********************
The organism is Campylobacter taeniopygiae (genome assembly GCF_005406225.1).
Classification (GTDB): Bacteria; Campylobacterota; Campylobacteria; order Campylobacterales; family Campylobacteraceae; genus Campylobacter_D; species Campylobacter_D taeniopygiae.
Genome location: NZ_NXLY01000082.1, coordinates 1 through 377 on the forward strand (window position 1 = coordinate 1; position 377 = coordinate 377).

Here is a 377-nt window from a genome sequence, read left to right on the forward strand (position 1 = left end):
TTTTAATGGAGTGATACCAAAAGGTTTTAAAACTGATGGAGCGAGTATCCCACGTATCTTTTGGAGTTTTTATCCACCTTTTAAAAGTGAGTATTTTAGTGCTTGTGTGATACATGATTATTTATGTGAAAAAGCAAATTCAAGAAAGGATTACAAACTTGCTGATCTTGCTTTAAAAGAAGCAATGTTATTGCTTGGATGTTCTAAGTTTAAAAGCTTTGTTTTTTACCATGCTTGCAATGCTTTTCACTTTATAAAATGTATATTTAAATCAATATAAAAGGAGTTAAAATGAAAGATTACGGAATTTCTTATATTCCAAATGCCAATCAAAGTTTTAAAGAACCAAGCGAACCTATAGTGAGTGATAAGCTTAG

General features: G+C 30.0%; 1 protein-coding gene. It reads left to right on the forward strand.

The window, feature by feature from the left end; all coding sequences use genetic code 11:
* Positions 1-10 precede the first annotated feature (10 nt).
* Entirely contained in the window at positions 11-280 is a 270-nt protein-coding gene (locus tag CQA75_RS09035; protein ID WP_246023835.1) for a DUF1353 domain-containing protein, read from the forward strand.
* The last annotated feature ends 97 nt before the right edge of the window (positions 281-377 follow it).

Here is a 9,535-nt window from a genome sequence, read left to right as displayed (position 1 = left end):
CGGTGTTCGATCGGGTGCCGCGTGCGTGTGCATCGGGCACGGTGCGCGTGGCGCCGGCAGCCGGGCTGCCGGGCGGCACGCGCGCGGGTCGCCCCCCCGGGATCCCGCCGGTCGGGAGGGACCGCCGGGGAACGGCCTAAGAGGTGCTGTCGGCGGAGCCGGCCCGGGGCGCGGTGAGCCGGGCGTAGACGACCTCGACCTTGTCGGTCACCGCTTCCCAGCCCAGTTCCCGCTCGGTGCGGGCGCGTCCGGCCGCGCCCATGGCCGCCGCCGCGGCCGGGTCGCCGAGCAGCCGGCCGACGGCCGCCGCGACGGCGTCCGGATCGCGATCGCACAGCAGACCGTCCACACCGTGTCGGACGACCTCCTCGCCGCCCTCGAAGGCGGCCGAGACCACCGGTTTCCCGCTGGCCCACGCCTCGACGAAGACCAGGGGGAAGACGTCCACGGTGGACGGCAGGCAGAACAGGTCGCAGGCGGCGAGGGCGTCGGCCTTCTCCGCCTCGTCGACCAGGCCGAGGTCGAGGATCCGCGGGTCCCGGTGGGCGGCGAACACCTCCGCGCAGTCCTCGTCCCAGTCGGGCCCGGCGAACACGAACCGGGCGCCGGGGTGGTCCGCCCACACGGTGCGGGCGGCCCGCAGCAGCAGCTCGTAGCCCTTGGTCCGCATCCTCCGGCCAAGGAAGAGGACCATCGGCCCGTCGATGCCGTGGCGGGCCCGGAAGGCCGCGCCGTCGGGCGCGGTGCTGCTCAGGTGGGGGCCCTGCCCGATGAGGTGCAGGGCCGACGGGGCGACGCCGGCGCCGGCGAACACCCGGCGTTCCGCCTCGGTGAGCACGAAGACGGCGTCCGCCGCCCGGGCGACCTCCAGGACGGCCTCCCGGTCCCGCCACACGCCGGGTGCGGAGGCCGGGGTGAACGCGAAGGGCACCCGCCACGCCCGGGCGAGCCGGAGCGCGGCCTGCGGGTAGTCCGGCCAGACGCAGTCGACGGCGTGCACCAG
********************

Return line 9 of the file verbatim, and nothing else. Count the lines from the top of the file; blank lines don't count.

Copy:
* Entirely contained in the window at positions 11-280 is a 270-nt protein-coding gene (locus tag CQA75_RS09035; protein ID WP_246023835.1) for a DUF1353 domain-containing protein, read from the forward strand.